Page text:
Purpose. Little attention has been given to syringe design and local anaesthetic administration methods. A microprocessor-controlled anaesthetic delivery device has become available that may minimize discomfort during injection. The purpose of this study was to document the pain experience associated with the use of this system and to compare it with use of a conventional syringe. Methods. A prospective, randomized clinical trial was designed. 40 patients undergoing carpal tunnel release were block randomized according to sex into a two groups: a traditional syringe group and a microprocessor-controlled device group. The primary outcome measure was surgical pain and local anaesthetic administration pain. Secondary outcomes included volume of anaesthetic used and injection time. Results. Analysis showed that equivalent anaesthesia was achieved in the microprocessor-controlled group despite using a significantly lower volume of local anaesthetic (P = .0002). This same group, however, has significantly longer injection times (P < .0001). Pain during the injection process or during surgery was not different between the two groups. Conclusions. This RCT comparing traditional and microprocessor controlled methods of administering local anaesthetic showed similar levels of discomfort in both groups. While the microprocessor-controlled group used less volume, the total time for the administration was significantly greater.

  4. Efficacy and Safety of Transdermal Buprenorphine versus Oral Tramadol/Acetaminophen in Patients with Persistent Postoperative Pain after Spinal Surgery

    PubMed Central

    Kim, Jin-Hwan; Kim, Hak-Sun; Min, Woo-Kie; Park, Ye-Soo; Lee, Kyu-Yeol; Lee, Jung-Hee

    2017-01-01

    Purpose Control of persistent pain following spinal surgery is an unmet clinical need. This study compared the efficacy and safety of buprenorphine transdermal system (BTDS) to oral tramadol/acetaminophen (TA) in Korean patients with persistent, moderate pain following spinal surgery. Methods Open-label, interventional, randomized multicenter study. Adults with persistent postoperative pain (Numeric Rating Scale [NRS] ≥ 4 at 14–90 days postsurgery) were enrolled. Patients received once-weekly BTDS (n = 47; 5 μg/h titrated to 20 μg/h) or twice-daily TA (n = 40; tramadol 37.5 mg/acetaminophen 325 mg, one tablet titrated to 4 tablets) for 6 weeks. The study compared pain reduction with BTDS versus TA at week 6. Quality of life (QoL), treatment satisfaction, medication compliance, and adverse events (AEs) were assessed. Findings At week 6, both groups reported significant pain reduction (mean NRS change: BTDS −2.02; TA −2.76, both P < 0.0001) and improved QoL (mean EQ-5D index change: BTDS 0.10; TA 0.19, both P < 0.05). The BTDS group achieved better medication compliance (97.8% versus 91.0%). Incidence of AEs (26.1% versus 20.0%) and adverse drug reactions (20.3% versus 16.9%) were comparable between groups. Implications For patients with persistent pain following spinal surgery, BTDS is an alternative to TA for reducing pain and supports medication compliance. This trial is registered with Clinicaltrials.gov: NCT01983111. PMID:29056859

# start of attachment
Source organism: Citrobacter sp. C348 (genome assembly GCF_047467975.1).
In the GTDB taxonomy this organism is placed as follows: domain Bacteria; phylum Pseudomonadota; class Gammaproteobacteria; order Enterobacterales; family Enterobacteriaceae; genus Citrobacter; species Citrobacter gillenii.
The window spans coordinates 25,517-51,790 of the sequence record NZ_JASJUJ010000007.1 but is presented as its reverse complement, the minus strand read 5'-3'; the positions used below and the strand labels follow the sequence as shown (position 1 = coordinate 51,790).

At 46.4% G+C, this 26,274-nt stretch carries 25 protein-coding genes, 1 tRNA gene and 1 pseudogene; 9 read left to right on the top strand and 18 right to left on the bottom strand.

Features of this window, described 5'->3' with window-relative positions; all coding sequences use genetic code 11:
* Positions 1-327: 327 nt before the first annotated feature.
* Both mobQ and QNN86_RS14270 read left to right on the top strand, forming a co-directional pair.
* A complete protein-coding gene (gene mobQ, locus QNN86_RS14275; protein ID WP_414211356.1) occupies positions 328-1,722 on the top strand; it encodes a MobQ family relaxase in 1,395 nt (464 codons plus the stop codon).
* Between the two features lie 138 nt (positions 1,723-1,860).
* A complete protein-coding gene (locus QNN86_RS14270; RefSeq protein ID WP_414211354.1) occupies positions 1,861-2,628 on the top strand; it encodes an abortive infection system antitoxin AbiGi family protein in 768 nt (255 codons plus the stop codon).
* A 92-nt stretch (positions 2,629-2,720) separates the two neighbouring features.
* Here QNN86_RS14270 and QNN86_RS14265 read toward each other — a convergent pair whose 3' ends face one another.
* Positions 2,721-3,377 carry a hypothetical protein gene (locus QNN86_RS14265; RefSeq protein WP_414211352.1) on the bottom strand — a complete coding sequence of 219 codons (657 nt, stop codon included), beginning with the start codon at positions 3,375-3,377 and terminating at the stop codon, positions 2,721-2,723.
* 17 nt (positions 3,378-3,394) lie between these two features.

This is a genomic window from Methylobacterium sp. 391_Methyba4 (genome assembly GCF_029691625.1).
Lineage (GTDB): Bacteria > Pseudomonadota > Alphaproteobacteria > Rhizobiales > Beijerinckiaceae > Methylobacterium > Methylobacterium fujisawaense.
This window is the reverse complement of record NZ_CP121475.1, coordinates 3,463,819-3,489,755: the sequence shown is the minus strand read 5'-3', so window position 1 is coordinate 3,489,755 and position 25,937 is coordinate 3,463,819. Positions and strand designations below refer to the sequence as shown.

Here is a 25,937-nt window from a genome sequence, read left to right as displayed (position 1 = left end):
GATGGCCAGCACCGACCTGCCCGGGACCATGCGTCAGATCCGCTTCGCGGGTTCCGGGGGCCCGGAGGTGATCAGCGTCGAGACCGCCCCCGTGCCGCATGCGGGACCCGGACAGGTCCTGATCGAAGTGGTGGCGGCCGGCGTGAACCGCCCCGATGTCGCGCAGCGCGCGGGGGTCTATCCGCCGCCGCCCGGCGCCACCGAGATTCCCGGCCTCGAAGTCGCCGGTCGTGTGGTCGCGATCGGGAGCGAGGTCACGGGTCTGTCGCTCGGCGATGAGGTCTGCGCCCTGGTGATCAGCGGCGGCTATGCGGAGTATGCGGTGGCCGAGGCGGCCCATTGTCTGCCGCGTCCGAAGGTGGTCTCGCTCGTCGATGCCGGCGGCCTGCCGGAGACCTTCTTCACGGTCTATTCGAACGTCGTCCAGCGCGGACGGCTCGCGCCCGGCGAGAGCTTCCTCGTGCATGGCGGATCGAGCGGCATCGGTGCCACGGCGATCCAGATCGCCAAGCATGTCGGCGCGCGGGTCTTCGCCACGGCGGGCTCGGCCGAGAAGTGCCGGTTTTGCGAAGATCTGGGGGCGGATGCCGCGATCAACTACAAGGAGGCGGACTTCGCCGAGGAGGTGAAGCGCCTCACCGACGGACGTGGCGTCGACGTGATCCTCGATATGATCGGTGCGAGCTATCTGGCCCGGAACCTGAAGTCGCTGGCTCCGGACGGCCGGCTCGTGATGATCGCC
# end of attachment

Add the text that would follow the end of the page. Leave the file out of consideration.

5. Efficacy and Safety of Transdermal Buprenorphine versus Oral Tramadol/Acetaminophen in Patients with Persistent Postoperative Pain after Spinal Surgery.

    PubMed

    Lee, Jae Hyup; Kim, Jin-Hyok; Kim, Jin-Hwan; Kim, Hak-Sun; Min, Woo-Kie; Park, Ye-Soo; Lee, Kyu-Yeol; Lee, Jung-Hee

    2017-01-01